Aim This aim of this scoping review was to undertake a detailed review of the pertinent literature examining strategic workforce planning in the health and social care sectors. The scoping review was tasked to address the following three questions: 1. How is strategic health and social care workforce planning currently undertaken? 2. What models, methods, and tools are available for supporting strategic health and social care workforce planning? 3. What are the most effective methods for strategic health and social care workforce planning? Methods The scoping review utilised the five-stage scoping review framework proposed by Arksey and O’Malley (2005). This includes identifying the research question; identifying relevant studies; study selection; charting the data and collating, summarizing, and reporting the results. The search included a range of databases and key search terms included “workforce” OR “human resource*” OR “personnel” OR “staff*”. Relevant documents were selected through initially screening titles and abstracts, followed by full text screening of potentially relevant documents. Results The search returned 6105 unique references. Based on title and abstract screening, 654 were identified as potentially relevant. Screening of full texts resulted in 115 items of literature being included in the synthesis. Both national and international literature covers strategic workforce planning, with all continents represented, but with a preponderance from high income nations. The emphasis in the literature is mainly on the healthcare workforce, with few items on social care. Medical and dental workforces are the predominate groups covered in the literature, although nursing and midwifery are also discussed. Other health and social care workers are less represented. A variety of categories of workforce planning methods are noted in the literature that range from determining the workforce using supply and demand, practitioner to population ratios, needs based approach, the utilisation of methods such as horizon scanning, modelling, and scenario planning, together with mathematical and statistical modelling. Several of the articles and websites include specific workforce planning models that are nationally and internationally recognised, e.g., the workload indicators of staffing needs (WISN), Star model and the Six Step Methodology. These models provide a series of steps to help with workforce planning and tend to take a more strategic view of the process. Some of the literature considers patient safety and quality in relation to safe staffing numbers and patient acuity. The health and social care policies reviewed include broad actions to address workforce planning, staff shortages or future service developments and advocate a mixture of developing new roles, different ways of working, flexibility, greater integrated working and enhanced used of digital technology. However, the policies generally do not include workforce models or guidance about how to achieve these measures. Overall, there is an absence in the literature of studies that evaluate what are the most effective methods for strategic health and social care planning. Recommendations The literature suggests the need for the implementation of a strategic approach to workforce planning, utilising a needs-based approach, including horizon scanning and scenarios. This could involve adoption of a recognised workforce planning model that incorporates the strategic elements required for workforce planning and a ‘one workforce’ approach across health and social care.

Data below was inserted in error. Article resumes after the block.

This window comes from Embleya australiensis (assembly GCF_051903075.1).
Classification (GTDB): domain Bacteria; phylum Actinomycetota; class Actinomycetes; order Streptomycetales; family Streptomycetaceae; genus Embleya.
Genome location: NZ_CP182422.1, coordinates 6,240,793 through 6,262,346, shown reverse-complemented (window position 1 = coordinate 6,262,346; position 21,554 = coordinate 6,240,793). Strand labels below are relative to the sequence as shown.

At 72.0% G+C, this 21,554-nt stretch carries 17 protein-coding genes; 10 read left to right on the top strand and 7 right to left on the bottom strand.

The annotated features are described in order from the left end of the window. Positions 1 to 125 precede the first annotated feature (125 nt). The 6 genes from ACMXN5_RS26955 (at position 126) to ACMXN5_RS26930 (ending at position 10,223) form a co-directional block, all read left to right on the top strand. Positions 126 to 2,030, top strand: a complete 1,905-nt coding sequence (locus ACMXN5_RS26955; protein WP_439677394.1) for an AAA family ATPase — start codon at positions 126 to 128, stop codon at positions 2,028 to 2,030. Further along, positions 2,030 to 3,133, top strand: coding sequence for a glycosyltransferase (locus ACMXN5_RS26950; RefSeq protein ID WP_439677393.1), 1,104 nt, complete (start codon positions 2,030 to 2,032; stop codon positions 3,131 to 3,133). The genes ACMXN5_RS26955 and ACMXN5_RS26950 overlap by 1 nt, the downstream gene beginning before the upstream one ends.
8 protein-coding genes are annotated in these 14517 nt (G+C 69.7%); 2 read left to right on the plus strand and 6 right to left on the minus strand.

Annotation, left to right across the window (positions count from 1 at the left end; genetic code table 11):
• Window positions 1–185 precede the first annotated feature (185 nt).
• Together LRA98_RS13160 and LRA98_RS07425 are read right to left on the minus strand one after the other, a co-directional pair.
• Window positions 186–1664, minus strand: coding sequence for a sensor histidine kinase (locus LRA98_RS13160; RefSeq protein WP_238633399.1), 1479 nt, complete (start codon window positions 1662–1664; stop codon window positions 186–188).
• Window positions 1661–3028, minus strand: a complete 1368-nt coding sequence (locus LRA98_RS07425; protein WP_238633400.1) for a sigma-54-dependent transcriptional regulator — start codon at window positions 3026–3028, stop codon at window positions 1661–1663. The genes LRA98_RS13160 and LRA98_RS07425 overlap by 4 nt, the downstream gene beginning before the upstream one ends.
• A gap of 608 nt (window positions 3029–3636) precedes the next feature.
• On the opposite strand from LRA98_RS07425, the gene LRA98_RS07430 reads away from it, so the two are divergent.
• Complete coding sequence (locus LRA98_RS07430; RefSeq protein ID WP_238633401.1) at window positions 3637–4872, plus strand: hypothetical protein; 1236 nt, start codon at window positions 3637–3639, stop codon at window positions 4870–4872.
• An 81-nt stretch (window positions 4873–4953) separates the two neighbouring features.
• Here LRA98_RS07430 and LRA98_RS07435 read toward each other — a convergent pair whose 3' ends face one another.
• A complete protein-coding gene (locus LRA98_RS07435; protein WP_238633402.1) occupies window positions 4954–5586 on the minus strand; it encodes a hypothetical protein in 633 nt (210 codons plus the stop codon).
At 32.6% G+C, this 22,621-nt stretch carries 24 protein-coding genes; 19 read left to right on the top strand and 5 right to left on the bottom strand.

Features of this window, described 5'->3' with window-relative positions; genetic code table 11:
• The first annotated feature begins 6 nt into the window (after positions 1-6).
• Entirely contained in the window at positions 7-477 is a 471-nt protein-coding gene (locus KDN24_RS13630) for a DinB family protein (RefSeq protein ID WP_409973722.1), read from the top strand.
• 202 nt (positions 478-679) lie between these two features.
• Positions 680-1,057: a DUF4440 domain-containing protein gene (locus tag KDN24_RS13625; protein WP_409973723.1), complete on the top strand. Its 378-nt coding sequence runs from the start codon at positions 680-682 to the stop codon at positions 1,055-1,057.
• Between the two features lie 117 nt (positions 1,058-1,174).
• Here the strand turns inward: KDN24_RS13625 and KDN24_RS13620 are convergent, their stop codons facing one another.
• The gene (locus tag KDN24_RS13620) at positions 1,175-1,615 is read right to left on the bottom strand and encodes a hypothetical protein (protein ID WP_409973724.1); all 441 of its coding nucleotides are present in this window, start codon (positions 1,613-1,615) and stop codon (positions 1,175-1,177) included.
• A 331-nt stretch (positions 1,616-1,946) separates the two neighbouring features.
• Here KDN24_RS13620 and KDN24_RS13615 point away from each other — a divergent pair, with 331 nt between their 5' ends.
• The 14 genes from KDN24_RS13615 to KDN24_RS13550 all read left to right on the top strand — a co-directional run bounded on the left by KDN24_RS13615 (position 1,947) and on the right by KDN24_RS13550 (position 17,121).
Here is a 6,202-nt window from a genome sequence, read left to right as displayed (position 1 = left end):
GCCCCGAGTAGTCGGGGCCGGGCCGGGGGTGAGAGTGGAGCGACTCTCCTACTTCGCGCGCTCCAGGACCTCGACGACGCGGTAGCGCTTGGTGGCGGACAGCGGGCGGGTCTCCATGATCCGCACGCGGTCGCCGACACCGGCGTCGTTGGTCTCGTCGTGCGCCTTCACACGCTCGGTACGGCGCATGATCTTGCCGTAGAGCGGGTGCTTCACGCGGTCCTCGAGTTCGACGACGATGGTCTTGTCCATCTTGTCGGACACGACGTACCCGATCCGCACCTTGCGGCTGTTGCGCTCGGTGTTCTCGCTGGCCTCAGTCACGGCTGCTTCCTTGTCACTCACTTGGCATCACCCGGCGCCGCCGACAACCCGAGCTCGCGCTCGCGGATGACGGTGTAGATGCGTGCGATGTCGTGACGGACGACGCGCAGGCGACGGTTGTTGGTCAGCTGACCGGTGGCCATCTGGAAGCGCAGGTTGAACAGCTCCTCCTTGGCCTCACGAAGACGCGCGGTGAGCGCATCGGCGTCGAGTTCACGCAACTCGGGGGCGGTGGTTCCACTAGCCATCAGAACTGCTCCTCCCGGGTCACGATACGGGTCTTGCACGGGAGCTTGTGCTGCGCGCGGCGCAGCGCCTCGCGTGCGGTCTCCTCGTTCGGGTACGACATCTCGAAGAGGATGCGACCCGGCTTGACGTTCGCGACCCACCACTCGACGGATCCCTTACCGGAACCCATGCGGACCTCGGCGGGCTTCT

• A study proposing a data model for a dementia care mapping (DCM) data warehouse for potential secondary uses of dementia care data

      Khalid, Shehla; Small, Neil A.; Neagu, Daniel; Surr, C. (2019-01-01)
      Copying or distributing in print or electronic forms without written permission of IGI Global is prohibited. There is growing emphasis on sharing and reusing dementia care-related datasets to improve the quality of dementia care. Consequently, there is a need to develop data management solutions for collecting, integrating and storing these data in formats that enhance opportunities for reuse. Dementia Care Mapping (DCM) is an observational tool that is in widespread use internationally. It produces rich, evidence-based data on dementia care quality. Currently, that data is primarily used locally, within dementia care services, to assess and improve quality of care. Information-rich DCM data provides opportunities for secondary use including research into improving the quality of dementia care. But an effective data management solution is required to facilitate this. A rationale for the warehousing of DCM data as a technical data management solution is suggested. The authors also propose a data model for a DCM data warehouse and present user-identified challenges for reusing DCM data within a warehouse.